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There are a number of newspapers in the Netherlands that produce specific property sections (woon) that can be used in conjunction with your property search. These publications are published once a week usually on a Wednesday. Alternatively, you could use the services of an estate agent to assist your search who will charge approximately 2% of the final asking price for their services.

Once you find a property and make an offer that is agreed by the seller, you should be aware that you are now legally bound to purchase the property. The only way that you could potentially get out of the purchase is if you could prove that you could not raise the funds within a 10 day window, or stipulate in your offer that the offer is subject to your own review within 10 days.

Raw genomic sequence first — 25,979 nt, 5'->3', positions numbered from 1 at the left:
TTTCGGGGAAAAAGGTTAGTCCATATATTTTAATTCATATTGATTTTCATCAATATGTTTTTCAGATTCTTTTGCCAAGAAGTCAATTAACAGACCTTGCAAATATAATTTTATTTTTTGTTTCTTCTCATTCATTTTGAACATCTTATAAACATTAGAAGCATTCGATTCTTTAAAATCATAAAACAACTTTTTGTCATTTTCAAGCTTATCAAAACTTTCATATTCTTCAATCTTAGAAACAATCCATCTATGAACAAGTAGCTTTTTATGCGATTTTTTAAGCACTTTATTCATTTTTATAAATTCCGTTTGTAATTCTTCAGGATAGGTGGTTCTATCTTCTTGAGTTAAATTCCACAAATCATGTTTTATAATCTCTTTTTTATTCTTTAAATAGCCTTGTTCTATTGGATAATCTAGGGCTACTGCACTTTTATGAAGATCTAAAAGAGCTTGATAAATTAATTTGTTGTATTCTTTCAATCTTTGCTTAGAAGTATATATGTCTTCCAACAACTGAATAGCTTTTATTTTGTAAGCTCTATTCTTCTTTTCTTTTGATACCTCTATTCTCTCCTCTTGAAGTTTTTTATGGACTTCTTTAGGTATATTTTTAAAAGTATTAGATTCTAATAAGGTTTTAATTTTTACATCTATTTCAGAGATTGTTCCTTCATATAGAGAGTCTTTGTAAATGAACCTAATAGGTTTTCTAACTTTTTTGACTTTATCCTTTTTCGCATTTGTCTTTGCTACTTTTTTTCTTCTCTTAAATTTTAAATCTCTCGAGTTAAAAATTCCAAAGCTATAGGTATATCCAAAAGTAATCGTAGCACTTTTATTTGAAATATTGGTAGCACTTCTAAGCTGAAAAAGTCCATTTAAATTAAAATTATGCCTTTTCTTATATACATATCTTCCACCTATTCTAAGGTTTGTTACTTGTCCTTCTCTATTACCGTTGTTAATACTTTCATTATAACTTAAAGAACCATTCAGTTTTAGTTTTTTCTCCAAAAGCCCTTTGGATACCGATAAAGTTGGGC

The seller will be able to provide a pack providing details on the fitness of the house, although it is also prudent to conduct your own survey of the property.

As is the case with most European countries a notary must oversee the sale and the property purchase will often complete quickly.

Taxes that you will encounter buying property in the Netherlands are as follows -

Transfer tax (overdrachtsbelasting) - 6%
Valuation (taxatierapport) - 0.2%
Presale agreement (koopovereenkomst) - 0.3%
Transfer contract – (akte van levering) - 0.3%
Estate agents fee - 2%

It should be noted that if you were seeking to buy a property and resell within 6 months, you would be able to obtain the 6% transfer tax back as it will need to be paid by the new buyer and the Dutch government stipulate that the tax should not be paid twice. This is important if you want to buy a property that may need renovation and you are able to do the required work quickly.

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